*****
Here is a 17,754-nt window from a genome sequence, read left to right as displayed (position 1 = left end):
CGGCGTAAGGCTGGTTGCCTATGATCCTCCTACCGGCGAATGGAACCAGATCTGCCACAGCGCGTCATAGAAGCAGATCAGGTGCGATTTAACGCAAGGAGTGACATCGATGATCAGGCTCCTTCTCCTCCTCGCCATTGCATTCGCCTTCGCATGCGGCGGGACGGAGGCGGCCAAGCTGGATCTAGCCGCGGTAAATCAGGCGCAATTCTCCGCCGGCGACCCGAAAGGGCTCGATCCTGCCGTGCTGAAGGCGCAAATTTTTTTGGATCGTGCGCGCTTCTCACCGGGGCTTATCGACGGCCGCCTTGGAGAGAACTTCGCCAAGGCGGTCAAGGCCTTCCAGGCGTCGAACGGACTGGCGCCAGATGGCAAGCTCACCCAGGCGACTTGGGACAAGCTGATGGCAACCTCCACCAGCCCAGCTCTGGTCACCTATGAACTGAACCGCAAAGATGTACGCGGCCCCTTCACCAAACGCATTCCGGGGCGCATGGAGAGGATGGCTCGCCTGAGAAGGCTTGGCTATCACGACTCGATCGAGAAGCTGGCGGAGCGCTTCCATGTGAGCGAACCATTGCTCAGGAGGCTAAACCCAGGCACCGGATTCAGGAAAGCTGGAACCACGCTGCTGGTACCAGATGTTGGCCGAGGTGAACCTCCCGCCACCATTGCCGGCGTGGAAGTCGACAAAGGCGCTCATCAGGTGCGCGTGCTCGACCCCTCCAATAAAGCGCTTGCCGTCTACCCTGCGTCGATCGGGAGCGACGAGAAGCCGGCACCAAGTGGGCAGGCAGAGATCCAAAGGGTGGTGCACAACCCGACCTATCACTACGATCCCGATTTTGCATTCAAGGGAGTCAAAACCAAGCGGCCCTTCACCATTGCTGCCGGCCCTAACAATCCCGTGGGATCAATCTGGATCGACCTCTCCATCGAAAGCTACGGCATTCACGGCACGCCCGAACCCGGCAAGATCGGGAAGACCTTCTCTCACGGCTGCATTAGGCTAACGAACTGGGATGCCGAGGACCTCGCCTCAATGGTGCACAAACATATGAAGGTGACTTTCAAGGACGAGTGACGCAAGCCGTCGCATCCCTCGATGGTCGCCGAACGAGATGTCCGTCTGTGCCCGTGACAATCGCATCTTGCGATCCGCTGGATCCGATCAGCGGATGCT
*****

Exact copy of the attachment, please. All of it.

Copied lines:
Here is a 17,754-nt window from a genome sequence, read left to right as displayed (position 1 = left end):
CGGCGTAAGGCTGGTTGCCTATGATCCTCCTACCGGCGAATGGAACCAGATCTGCCACAGCGCGTCATAGAAGCAGATCAGGTGCGATTTAACGCAAGGAGTGACATCGATGATCAGGCTCCTTCTCCTCCTCGCCATTGCATTCGCCTTCGCATGCGGCGGGACGGAGGCGGCCAAGCTGGATCTAGCCGCGGTAAATCAGGCGCAATTCTCCGCCGGCGACCCGAAAGGGCTCGATCCTGCCGTGCTGAAGGCGCAAATTTTTTTGGATCGTGCGCGCTTCTCACCGGGGCTTATCGACGGCCGCCTTGGAGAGAACTTCGCCAAGGCGGTCAAGGCCTTCCAGGCGTCGAACGGACTGGCGCCAGATGGCAAGCTCACCCAGGCGACTTGGGACAAGCTGATGGCAACCTCCACCAGCCCAGCTCTGGTCACCTATGAACTGAACCGCAAAGATGTACGCGGCCCCTTCACCAAACGCATTCCGGGGCGCATGGAGAGGATGGCTCGCCTGAGAAGGCTTGGCTATCACGACTCGATCGAGAAGCTGGCGGAGCGCTTCCATGTGAGCGAACCATTGCTCAGGAGGCTAAACCCAGGCACCGGATTCAGGAAAGCTGGAACCACGCTGCTGGTACCAGATGTTGGCCGAGGTGAACCTCCCGCCACCATTGCCGGCGTGGAAGTCGACAAAGGCGCTCATCAGGTGCGCGTGCTCGACCCCTCCAATAAAGCGCTTGCCGTCTACCCTGCGTCGATCGGGAGCGACGAGAAGCCGGCACCAAGTGGGCAGGCAGAGATCCAAAGGGTGGTGCACAACCCGACCTATCACTACGATCCCGATTTTGCATTCAAGGGAGTCAAAACCAAGCGGCCCTTCACCATTGCTGCCGGCCCTAACAATCCCGTGGGATCAATCTGGATCGACCTCTCCATCGAAAGCTACGGCATTCACGGCACGCCCGAACCCGGCAAGATCGGGAAGACCTTCTCTCACGGCTGCATTAGGCTAACGAACTGGGATGCCGAGGACCTCGCCTCAATGGTGCACAAACATATGAAGGTGACTTTCAAGGACGAGTGACGCAAGCCGTCGCATCCCTCGATGGTCGCCGAACGAGATGTCCGTCTGTGCCCGTGACAATCGCATCTTGCGATCCGCTGGATCCGATCAGCGGATGCT